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Due Dates and Deadlines

Purpose

One of the most important skill sets for a student or employee is that of submitting work correctly on time. Talent and potential are not actualized if they are not converted to a timely and complete work product. This set of skills is developed through training and practice. It may be improved by effort or degraded by lack of effort, but it never “just happens”, even as a function of natural maturity.

By “correctly”, we are referring to following the posted instructions and submitting complete work in the correct format. The standard for documents in education and business is docx for editable documents and PDF for non-editable documents. These standards are independent of platform (e.g., Windows, Mac, ChromeOS) or preference (e.g., MS Word, Mac Pages, Google Doc).

By “on time” we are referring to the posted Due Date, or to the occasional individual Due Date renegotiated in advance with the teacher. Self-determined due dates are convenient for the student, but do not develop a skill set that prepares for successful academic or employment experience.

TPS is committed to developing this skill set in all our students.

Progression

In the Elementary School courses, the focus is entirely on instruction and practice in submitting work correctly and on time, not on evaluation. Elementary School course students are continually and encouragingly trained to correctly format and submit completed assignments. They are not penalized for failure in this, but they are continually instructed rather than simply allowed to bypass the skill set due to their youth and immaturity. We want young students to not only learn to enjoy doing the work, but also develop the satisfaction of doing it correctly and on time.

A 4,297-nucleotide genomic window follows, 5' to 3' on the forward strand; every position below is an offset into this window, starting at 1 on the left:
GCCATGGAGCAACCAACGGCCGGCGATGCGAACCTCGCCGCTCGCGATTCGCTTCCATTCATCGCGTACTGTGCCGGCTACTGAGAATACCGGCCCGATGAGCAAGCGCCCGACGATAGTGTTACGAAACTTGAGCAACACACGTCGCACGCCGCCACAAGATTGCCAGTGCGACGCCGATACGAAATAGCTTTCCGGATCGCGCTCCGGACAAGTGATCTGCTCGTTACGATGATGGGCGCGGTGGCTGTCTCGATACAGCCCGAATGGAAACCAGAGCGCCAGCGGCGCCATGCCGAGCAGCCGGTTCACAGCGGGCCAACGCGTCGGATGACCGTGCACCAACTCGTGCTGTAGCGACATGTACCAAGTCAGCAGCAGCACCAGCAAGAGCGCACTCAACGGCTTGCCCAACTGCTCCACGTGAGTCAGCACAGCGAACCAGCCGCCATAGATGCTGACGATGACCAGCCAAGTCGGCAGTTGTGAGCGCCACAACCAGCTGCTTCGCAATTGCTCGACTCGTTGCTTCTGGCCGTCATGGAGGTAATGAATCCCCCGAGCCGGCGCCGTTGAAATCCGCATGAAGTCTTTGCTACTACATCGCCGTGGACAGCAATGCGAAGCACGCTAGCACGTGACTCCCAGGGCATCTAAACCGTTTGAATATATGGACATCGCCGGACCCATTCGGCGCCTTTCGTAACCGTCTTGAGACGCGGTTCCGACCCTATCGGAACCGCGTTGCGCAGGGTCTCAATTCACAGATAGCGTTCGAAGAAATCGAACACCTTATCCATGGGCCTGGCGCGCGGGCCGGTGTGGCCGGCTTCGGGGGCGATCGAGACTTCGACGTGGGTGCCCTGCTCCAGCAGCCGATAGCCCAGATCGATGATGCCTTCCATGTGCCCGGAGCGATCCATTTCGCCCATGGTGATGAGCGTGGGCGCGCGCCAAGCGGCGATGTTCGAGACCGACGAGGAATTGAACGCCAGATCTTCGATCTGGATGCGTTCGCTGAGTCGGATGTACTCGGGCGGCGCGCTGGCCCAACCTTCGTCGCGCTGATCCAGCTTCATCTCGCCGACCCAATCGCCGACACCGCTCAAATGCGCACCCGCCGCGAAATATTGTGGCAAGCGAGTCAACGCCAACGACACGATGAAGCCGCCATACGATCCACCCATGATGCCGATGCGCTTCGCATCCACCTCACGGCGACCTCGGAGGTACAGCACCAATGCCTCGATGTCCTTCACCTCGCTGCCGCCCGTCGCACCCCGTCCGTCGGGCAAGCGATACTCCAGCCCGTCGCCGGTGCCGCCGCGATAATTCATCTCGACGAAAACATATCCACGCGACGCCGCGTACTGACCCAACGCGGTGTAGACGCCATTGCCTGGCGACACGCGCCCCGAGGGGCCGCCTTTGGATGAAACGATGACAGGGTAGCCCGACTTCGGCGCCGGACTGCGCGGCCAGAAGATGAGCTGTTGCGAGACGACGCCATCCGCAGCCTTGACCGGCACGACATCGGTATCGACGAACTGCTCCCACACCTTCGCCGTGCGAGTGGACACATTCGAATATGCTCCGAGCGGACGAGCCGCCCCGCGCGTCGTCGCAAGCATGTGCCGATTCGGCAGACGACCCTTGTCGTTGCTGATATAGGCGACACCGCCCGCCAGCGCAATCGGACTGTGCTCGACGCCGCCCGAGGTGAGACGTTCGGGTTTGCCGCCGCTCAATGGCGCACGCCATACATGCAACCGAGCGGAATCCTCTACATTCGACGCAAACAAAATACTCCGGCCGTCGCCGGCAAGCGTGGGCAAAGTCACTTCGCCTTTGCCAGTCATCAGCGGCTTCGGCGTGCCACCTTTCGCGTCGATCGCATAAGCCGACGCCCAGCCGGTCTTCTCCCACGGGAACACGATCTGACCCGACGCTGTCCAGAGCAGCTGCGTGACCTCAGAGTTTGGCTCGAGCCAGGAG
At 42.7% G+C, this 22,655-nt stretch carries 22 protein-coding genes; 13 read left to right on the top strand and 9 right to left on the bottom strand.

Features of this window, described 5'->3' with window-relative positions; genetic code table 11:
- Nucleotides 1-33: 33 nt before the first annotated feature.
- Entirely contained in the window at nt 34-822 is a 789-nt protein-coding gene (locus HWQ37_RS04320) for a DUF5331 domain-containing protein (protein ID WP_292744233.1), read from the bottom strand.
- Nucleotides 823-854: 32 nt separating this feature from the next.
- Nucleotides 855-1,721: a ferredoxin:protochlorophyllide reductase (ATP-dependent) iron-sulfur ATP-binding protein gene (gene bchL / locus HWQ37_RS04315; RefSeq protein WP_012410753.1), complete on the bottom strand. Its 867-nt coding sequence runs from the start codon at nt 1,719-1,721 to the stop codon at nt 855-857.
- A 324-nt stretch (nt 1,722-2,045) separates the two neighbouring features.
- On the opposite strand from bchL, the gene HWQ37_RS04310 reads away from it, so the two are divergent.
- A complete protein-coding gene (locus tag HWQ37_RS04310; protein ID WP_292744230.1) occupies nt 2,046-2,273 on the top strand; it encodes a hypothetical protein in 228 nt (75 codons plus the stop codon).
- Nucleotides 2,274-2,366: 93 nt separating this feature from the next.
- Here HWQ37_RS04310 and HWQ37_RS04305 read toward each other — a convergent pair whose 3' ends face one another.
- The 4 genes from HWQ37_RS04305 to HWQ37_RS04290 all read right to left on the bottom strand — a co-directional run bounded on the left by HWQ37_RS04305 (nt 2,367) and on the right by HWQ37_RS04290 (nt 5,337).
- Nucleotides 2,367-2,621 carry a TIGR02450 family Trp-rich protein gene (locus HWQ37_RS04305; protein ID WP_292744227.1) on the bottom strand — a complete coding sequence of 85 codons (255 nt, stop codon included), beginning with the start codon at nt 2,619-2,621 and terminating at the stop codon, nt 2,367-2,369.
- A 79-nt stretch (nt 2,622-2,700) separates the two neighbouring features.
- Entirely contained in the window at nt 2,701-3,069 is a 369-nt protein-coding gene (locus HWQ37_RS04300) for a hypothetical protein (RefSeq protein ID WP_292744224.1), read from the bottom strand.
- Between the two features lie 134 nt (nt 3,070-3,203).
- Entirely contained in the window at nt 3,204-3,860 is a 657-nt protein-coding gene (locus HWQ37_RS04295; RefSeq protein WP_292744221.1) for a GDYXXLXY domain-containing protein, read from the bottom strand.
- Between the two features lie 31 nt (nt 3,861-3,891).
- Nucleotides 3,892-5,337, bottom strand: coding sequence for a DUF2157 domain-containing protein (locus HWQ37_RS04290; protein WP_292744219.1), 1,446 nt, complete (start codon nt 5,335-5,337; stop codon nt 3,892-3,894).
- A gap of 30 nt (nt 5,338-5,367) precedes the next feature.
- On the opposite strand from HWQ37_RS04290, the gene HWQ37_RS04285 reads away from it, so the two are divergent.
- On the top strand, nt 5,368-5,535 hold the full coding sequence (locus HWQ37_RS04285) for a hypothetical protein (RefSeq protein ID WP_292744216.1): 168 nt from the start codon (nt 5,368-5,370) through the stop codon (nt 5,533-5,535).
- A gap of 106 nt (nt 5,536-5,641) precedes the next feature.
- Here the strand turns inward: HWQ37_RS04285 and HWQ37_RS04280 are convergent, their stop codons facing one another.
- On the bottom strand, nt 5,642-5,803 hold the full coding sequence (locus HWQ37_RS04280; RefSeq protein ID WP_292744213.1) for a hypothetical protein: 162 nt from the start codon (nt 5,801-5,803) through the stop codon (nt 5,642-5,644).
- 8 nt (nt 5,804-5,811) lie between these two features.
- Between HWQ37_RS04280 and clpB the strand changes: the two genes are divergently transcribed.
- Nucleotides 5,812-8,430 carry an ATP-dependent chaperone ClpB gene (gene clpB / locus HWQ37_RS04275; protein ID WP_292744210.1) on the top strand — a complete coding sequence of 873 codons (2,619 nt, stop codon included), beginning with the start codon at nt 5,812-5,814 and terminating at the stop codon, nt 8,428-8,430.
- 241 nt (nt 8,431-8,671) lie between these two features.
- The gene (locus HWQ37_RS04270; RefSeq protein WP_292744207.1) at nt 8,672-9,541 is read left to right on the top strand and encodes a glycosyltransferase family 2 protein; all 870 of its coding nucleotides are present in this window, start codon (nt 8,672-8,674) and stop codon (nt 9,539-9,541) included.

For Middle School courses, the focus is still primarily instructive, but also includes some evaluative considerations. Middle School course students are continually and encouragingly trained to correctly format and submit completed assignments. They are generally not penalized for failure in this, but if a student receives the same instruction repeatedly and is unresponsive to it over multiple opportunities, then there also begin to be evaluative (i.e., affecting grades) penalties for recurring failure to submit work correctly and on time.

In High School courses, the focus quickly shifts from instruction to evaluation. Because most students do not come to TPS with this skill set already ingrained, we provide a grace period at the beginning of high school classes where we explain and establish the standard for “correctly and on time” (including the technology standard for properly saving and submitting the correct document to the correct assignment). The standard late penalty in TPS is 10% per day with zero after five days. Once we have explained, established, and practiced this standard for a short grace period, then we also enforce it. TPS reasonably expects high school course students to submit fully completed self-reviewed assignment documents in the correct format following posted directions. This reasonable expectation is also part of the evaluation criteria for assignments. Assignments submitted incompletely, incorrectly, or late without significant unforeseeable extenuating reason (e.g., sudden hospitalization) are equitably and respectfully graded as submitted and are generally not considered for resubmits, regrades, or resets. Assignments submitted after the Due Date will generally be given standard late penalties and will generally not be considered for waiver of those penalties. (Sudden, unforeseeable, extenuating circumstances that prevent submitting correctly and on time are considered compassionately and favorably.)